It’s time to get serious. As in, these Breaking News stories
are getting monotonous, like a meeting agenda, or an air conditioner
clicking on and off, a band practicing one room over, lists of the dead.
I’m sorry and small, while along the west coast, romantic poets
are watching sunsets through clouds that look like fancy bears, or even
normal bears. It’s still fancier than this office I’ve tried to spruce up
by tacking weather pattern maps of the Eastern North Atlantic to the wall,
a publication of the American Geographical Society in the year
of my birth, 1965. Thank you, American Geographical Society,
and all my inclinations at once, like despair’s thrust ankle, as you’re
walking down a crowded bus aisle, or else maybe more fetchingly
at a park somewhere in New York (Bowling Green, Pumphouse),
where romantic poets are whispering in French something about
croissants and formaldehyde—how would I know—I, who went
to a Blue Christmas mass once, thinking it was going to be filled
with Elvis songs, and instead it was a service for those who feel no joy
at Christmas, due to death, illness, etc—“I know you don’t feel the joy”
the priest said, and I replied “when we ask coherence of the arts,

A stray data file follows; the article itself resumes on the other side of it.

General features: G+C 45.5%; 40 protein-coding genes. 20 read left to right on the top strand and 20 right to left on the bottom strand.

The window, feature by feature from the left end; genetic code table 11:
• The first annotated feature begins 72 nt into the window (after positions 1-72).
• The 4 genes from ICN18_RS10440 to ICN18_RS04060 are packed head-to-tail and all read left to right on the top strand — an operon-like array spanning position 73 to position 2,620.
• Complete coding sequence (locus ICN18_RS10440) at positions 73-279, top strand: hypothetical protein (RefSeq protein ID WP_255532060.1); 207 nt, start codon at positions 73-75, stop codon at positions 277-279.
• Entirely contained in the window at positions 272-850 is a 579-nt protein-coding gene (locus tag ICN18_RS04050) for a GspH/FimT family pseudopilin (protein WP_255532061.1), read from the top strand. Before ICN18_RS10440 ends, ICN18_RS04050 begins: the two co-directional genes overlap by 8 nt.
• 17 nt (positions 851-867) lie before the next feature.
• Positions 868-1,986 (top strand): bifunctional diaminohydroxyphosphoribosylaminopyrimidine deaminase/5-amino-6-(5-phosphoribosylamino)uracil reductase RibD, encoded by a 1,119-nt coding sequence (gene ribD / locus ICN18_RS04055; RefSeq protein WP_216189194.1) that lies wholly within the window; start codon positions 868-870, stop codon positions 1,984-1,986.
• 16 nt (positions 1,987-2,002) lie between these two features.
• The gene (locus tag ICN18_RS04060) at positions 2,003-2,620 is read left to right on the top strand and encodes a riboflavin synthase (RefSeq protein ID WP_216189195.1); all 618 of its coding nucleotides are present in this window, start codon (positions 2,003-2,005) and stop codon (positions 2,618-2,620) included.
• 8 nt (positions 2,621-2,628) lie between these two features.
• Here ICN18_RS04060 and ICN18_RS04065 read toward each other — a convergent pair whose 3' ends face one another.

it’s like we’re asking coherence from falling off a log in the forest
when we’re not in a forest.” That’s what I meant to say. What I said
was “oh no” under my breath. No wonder I gave this up years ago.
It continues the argument of space by filling it. It continues the argument
of time by following it. I also want to name things, how it sounds
like something is happening when you’re naming things, or when
you’re looking at something that has a particular name and you know
that name. And here I am, for excitement, imagining this Friday
going to see Captain Marvel, who has the same problem Superman has:
too much power. The only thing to do is fly to another universe
or pull your punches, so Elvis pulls his punches. It would probably
fry anyone’s brain, never a minute’s rest from death or danger or illness.
Boom. Pow. Maybe I’m exaggerating a little. But the sky’s blue
right now, depthless and blue, pure blue, Elvis blue, like candy,
and people are dying constantly and brutally and/or going to movies,
and I just found out a pack of cyclists is called a peloton. I’m humming
“Blue Christmas” under my breath, as out in space the church is silent
now, a single cough somewhere, or someone dropping a missalette.
John Gallaher‘s forthcoming collection is Brand New Spacesuit (BOA 2020). He lives in rural Missouri and co-edits the Laurel Review.